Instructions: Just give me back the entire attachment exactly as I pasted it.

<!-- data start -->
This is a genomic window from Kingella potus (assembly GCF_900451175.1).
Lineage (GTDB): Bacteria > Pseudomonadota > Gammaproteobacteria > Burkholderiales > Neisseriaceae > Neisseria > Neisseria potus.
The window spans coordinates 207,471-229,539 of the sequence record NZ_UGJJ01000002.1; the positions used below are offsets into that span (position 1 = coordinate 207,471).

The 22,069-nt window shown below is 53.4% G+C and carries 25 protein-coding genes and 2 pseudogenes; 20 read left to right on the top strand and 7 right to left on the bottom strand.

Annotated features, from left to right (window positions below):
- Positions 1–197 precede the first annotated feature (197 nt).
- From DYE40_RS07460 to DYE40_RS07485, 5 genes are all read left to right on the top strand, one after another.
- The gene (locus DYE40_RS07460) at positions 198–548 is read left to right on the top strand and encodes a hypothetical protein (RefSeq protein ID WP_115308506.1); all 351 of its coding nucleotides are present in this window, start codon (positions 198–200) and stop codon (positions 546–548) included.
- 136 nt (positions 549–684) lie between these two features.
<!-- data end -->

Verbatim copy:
This is a genomic window from Kingella potus (assembly GCF_900451175.1).
Lineage (GTDB): Bacteria > Pseudomonadota > Gammaproteobacteria > Burkholderiales > Neisseriaceae > Neisseria > Neisseria potus.
The window spans coordinates 207,471-229,539 of the sequence record NZ_UGJJ01000002.1; the positions used below are offsets into that span (position 1 = coordinate 207,471).

The 22,069-nt window shown below is 53.4% G+C and carries 25 protein-coding genes and 2 pseudogenes; 20 read left to right on the top strand and 7 right to left on the bottom strand.

Annotated features, from left to right (window positions below):
- Positions 1–197 precede the first annotated feature (197 nt).
- From DYE40_RS07460 to DYE40_RS07485, 5 genes are all read left to right on the top strand, one after another.
- The gene (locus DYE40_RS07460) at positions 198–548 is read left to right on the top strand and encodes a hypothetical protein (RefSeq protein ID WP_115308506.1); all 351 of its coding nucleotides are present in this window, start codon (positions 198–200) and stop codon (positions 546–548) included.
- 136 nt (positions 549–684) lie between these two features.